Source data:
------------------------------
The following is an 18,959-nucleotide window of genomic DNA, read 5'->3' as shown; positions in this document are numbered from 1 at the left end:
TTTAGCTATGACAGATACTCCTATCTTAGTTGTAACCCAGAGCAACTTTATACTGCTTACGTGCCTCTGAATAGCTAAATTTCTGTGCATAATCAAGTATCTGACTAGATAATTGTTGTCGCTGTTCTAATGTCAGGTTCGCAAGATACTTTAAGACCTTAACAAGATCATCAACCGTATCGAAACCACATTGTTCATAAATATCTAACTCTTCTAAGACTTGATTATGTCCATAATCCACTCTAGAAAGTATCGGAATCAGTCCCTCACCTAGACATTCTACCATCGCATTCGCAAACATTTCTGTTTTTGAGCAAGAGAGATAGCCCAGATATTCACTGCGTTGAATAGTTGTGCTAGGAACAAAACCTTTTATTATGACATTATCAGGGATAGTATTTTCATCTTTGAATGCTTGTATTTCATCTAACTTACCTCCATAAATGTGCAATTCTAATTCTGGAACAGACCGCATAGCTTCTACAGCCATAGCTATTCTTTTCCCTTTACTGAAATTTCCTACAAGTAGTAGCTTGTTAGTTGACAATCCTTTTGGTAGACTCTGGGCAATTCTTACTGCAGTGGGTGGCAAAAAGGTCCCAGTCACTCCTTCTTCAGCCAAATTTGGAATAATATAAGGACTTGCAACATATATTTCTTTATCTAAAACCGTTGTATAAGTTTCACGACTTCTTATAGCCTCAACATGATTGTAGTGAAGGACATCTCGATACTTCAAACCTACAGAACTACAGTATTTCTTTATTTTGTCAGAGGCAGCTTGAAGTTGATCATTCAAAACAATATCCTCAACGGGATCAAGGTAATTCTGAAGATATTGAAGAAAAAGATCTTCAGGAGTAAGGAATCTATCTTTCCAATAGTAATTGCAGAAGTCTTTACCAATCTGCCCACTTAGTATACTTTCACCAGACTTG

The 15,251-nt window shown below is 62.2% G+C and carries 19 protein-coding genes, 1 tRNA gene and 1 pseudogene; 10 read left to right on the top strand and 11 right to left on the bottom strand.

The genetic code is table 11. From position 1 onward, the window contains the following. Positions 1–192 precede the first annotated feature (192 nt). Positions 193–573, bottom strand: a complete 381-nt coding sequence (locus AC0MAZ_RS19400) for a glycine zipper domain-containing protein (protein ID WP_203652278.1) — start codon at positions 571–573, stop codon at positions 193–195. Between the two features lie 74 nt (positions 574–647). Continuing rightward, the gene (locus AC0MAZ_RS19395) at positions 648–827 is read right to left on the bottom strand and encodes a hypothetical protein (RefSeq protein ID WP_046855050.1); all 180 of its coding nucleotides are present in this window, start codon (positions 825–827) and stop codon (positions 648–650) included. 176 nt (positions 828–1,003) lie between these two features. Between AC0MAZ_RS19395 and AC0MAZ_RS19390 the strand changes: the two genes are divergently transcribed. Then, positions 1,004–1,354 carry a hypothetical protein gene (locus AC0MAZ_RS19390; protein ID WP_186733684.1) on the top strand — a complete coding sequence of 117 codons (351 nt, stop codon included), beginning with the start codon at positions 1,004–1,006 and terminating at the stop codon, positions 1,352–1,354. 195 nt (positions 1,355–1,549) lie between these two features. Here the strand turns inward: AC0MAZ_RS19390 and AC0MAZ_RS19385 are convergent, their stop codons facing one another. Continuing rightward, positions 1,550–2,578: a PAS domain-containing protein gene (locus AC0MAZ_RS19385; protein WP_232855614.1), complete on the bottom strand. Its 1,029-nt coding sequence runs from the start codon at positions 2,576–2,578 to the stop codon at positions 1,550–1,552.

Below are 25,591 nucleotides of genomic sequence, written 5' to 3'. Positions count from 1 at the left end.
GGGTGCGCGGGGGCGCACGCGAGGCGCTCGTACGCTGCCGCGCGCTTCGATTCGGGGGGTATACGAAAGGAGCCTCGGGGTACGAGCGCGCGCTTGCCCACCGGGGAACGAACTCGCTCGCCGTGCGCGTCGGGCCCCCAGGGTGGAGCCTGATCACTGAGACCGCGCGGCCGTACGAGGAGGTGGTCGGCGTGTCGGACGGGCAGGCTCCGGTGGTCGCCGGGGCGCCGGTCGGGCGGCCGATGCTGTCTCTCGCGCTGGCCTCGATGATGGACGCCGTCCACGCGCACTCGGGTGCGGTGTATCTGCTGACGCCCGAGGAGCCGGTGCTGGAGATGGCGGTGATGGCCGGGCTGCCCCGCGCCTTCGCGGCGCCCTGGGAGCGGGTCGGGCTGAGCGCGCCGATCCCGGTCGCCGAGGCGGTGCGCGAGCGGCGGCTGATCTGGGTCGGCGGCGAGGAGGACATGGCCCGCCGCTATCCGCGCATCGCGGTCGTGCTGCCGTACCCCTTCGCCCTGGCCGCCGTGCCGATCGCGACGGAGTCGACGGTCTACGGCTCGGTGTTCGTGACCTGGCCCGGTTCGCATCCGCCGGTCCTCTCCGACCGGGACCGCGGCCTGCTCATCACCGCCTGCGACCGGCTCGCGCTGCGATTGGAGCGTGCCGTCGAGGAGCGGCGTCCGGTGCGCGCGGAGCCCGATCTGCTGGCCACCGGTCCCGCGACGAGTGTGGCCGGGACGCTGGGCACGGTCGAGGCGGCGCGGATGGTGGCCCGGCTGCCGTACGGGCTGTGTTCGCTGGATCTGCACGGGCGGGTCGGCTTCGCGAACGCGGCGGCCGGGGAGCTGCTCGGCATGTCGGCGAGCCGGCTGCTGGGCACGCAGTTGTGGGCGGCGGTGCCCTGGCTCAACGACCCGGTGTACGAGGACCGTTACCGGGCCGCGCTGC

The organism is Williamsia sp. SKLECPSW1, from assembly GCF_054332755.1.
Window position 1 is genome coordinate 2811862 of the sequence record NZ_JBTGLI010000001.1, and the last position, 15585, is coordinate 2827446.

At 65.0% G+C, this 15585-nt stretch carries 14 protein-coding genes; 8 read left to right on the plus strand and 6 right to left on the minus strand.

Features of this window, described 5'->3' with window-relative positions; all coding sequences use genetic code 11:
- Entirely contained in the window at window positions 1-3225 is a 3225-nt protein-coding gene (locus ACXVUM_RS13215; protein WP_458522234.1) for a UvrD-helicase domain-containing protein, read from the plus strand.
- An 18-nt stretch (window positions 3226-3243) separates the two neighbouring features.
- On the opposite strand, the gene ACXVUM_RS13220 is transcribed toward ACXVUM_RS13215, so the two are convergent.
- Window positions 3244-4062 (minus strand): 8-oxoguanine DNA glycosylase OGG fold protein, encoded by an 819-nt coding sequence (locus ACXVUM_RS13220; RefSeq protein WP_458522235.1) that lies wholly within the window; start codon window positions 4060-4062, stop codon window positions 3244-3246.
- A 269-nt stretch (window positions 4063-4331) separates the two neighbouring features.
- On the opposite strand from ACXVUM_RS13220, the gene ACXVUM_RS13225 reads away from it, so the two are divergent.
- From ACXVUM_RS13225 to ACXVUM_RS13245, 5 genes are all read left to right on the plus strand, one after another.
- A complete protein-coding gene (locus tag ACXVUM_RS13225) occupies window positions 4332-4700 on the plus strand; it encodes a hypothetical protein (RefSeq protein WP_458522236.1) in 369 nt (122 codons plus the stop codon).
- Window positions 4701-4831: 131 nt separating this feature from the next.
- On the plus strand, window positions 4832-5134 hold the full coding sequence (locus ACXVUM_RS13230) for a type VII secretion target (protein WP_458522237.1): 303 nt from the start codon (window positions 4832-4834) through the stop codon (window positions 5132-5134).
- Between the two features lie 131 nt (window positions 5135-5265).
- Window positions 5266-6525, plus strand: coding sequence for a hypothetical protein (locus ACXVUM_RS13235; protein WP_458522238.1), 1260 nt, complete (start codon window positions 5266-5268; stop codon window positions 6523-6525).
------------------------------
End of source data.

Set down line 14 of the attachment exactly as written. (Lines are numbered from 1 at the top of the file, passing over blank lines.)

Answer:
- Window positions 3244-4062 (minus strand): 8-oxoguanine DNA glycosylase OGG fold protein, encoded by an 819-nt coding sequence (locus ACXVUM_RS13220; RefSeq protein WP_458522235.1) that lies wholly within the window; start codon window positions 4060-4062, stop codon window positions 3244-3246.